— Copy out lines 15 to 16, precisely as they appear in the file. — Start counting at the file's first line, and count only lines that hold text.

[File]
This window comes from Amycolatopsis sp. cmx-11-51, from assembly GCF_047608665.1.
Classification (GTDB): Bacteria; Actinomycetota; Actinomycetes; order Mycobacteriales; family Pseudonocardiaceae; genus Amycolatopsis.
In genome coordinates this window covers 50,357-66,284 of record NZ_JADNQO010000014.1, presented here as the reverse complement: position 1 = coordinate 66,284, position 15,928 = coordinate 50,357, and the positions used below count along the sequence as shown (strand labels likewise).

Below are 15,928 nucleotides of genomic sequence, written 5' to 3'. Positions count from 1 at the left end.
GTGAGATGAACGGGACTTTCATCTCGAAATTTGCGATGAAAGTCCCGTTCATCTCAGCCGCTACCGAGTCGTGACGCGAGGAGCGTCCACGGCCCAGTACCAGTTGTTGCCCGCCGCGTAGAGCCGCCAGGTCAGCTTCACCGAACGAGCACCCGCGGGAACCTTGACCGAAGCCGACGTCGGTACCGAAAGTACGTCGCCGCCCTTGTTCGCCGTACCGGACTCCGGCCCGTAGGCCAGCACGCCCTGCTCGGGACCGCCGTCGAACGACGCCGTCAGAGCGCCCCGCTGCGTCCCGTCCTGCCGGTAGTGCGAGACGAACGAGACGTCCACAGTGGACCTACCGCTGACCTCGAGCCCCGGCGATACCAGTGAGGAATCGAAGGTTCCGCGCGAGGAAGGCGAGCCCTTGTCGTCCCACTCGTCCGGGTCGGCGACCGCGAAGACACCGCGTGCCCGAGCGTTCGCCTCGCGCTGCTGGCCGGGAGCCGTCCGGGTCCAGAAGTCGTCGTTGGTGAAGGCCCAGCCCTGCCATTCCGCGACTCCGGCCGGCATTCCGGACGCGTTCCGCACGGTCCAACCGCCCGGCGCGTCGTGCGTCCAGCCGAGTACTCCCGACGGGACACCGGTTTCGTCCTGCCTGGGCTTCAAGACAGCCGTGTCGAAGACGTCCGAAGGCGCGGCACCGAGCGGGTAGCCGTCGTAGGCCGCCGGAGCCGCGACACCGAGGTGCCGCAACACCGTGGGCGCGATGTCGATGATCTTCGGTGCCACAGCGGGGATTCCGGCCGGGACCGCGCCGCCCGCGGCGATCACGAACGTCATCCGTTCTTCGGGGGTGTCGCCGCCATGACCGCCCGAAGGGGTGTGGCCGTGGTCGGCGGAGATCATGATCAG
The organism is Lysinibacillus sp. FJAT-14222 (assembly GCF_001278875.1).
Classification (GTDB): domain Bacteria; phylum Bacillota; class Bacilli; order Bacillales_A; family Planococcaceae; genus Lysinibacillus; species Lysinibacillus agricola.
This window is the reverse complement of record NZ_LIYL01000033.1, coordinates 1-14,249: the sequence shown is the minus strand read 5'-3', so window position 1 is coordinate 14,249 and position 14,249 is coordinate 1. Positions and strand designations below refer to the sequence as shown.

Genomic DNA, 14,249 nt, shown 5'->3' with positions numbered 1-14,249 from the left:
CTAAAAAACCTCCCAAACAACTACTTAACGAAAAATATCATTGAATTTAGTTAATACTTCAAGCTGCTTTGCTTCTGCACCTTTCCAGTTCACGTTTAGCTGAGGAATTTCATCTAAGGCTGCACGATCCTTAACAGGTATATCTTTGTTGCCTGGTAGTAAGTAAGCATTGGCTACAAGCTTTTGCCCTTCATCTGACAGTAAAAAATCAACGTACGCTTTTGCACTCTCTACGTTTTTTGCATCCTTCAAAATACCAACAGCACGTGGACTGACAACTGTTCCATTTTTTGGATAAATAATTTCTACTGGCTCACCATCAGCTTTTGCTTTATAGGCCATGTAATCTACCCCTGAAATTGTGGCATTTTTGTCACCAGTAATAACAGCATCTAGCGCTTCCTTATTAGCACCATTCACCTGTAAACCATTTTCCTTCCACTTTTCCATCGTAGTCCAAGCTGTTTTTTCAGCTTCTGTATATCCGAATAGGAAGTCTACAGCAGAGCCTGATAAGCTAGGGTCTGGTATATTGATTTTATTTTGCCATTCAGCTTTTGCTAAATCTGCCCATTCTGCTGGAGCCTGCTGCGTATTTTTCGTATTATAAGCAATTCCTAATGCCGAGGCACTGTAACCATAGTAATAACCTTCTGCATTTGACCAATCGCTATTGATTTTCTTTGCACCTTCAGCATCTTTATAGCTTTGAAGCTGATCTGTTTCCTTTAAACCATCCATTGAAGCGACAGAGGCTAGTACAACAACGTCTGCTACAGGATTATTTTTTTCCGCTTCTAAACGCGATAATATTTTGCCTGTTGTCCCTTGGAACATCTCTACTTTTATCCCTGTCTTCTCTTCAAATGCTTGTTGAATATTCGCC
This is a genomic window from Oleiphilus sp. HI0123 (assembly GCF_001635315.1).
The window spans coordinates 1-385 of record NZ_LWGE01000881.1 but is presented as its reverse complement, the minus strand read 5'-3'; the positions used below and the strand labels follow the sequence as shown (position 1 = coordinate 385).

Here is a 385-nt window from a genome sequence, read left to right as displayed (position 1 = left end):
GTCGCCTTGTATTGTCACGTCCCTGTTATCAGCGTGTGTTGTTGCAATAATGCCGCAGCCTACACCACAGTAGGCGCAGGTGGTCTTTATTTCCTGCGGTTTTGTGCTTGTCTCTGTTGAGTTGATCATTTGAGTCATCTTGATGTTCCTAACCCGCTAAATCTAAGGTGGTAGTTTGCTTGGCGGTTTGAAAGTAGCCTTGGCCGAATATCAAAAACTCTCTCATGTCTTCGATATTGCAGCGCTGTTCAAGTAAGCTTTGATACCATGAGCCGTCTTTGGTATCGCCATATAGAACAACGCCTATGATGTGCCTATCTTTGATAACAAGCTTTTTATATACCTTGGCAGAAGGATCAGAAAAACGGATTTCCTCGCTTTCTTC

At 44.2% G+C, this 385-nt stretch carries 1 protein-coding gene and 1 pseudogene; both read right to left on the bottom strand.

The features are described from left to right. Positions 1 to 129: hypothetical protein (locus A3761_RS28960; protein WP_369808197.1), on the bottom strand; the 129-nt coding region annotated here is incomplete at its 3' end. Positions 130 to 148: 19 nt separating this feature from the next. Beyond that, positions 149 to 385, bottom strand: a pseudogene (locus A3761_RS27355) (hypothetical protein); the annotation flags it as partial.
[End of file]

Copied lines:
At 44.2% G+C, this 385-nt stretch carries 1 protein-coding gene and 1 pseudogene; both read right to left on the bottom strand.

The features are described from left to right. Positions 1 to 129: hypothetical protein (locus A3761_RS28960; protein WP_369808197.1), on the bottom strand; the 129-nt coding region annotated here is incomplete at its 3' end. Positions 130 to 148: 19 nt separating this feature from the next. Beyond that, positions 149 to 385, bottom strand: a pseudogene (locus A3761_RS27355) (hypothetical protein); the annotation flags it as partial.